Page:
Powder Face und die Kulturgruppe für Indianistik
The GDR owes thanks to Karl May and Germany’s enthusiasm for Red Indians for what is probably its strangest cultural phenomenon, the ‘Cultural Forums for Indian Studies’. Based on a tradition from the 20s and 30s and founded in 1956 under the aegis of Chief Powder Face (alias Johannes Hüttner), the ‘Old Manitou Club’ was the first organisation in the GDR in which adults spent their leisure time Red Indian-style. During the 60s well over one hundred of these ‘Folk Art Collectives’ followed its lead, some of which are still in existence today. Like Karl May, the members of these groups had never seen either America or Red Indians, yet they nevertheless strived to be as authentic as possible, imitating, not an idealised ‘universal Winnetou-style Red Indian’ but rather genuine tribes, their rites and their clothing.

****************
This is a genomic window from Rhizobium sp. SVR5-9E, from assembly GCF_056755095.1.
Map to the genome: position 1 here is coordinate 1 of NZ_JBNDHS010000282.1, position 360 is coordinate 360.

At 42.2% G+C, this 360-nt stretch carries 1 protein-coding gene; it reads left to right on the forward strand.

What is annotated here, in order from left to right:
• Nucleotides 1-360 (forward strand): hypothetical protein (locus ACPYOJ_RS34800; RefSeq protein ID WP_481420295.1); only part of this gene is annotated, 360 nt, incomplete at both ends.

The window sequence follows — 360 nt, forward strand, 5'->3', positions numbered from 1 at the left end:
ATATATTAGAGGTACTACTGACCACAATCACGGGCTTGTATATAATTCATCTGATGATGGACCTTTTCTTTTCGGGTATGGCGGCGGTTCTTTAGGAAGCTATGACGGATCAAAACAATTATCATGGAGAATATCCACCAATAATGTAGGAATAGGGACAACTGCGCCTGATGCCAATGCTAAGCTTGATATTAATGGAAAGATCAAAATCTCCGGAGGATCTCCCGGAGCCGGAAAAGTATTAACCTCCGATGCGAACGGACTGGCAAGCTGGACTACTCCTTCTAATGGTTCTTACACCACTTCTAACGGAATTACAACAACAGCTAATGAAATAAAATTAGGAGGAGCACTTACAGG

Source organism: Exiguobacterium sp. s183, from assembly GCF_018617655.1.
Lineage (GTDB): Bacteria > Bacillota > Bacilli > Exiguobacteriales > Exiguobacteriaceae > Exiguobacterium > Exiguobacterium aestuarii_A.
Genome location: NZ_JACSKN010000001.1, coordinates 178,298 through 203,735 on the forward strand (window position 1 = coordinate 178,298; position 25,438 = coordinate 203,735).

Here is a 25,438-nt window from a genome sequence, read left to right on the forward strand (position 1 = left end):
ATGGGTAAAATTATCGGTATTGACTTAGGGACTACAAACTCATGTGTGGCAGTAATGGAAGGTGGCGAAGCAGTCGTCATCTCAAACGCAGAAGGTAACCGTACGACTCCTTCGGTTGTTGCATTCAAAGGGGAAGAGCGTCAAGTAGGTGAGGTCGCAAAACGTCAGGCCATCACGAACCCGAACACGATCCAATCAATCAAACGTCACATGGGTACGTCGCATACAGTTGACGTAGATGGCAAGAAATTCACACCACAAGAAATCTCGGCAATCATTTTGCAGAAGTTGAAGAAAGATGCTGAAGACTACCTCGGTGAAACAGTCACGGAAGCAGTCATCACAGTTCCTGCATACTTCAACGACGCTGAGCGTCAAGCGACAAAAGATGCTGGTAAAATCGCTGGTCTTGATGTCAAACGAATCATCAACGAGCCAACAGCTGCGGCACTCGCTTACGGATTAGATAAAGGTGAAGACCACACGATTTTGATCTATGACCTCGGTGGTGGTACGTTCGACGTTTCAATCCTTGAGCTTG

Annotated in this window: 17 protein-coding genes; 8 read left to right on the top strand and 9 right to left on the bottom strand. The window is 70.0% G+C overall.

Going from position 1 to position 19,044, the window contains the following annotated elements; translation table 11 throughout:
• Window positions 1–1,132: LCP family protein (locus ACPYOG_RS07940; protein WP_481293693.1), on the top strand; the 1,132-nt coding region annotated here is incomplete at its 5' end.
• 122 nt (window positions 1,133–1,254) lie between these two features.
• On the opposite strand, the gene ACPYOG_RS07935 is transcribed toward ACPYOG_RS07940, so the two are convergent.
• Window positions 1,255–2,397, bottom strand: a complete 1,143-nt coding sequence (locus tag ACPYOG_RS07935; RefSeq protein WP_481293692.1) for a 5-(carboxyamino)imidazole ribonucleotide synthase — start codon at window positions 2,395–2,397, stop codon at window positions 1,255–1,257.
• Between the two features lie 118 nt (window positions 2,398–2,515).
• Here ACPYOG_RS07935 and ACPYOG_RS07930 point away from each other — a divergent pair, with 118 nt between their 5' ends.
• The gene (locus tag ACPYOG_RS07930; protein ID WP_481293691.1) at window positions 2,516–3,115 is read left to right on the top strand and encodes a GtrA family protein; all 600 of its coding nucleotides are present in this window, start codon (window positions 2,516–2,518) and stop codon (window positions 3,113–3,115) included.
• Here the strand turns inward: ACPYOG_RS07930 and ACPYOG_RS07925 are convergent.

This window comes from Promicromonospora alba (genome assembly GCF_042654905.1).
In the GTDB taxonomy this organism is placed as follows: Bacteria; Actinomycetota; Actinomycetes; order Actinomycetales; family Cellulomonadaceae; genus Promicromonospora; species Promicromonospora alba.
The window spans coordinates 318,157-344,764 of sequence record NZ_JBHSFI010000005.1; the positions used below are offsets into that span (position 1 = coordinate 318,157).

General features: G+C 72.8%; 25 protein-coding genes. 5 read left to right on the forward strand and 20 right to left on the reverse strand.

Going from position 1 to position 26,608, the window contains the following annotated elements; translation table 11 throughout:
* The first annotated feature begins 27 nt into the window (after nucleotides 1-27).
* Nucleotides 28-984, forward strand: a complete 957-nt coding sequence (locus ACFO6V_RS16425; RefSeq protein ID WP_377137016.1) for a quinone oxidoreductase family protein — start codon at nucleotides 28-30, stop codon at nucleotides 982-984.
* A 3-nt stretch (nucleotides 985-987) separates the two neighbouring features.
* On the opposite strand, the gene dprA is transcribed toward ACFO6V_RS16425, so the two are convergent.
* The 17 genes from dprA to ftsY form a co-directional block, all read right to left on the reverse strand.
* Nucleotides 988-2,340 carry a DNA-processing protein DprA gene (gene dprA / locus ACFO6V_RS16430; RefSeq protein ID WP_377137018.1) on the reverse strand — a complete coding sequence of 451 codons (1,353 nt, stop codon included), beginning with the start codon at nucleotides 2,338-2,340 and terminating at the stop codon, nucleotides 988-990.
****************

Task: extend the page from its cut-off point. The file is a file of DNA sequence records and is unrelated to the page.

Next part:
In Powder Face und die Kulturgruppe für Indianistik the Chief explains to his American guest – in the most perfect Saxon dialect – various folk dances and also the official yet here seemingly subversive line on Red Indians: “People like us, who are fighting for their rights”. The second part of the tape brings us a cowboy performance. As the GDR’s official reason for allowing Red Indian Studies was the necessity of preserving the customs of a minority subject to repression in the USA, it didn’t in theory gladly suffer ‘cowboy oppressors’. This is probably why a somewhat arbitrary account of the rodeo as an Indian tradition has here to serve to justify the show … before this blithely devotes itself to the myth of the Wild West amid twangs of Country music.
William Meyer, DDR/US 1986, 35 Min.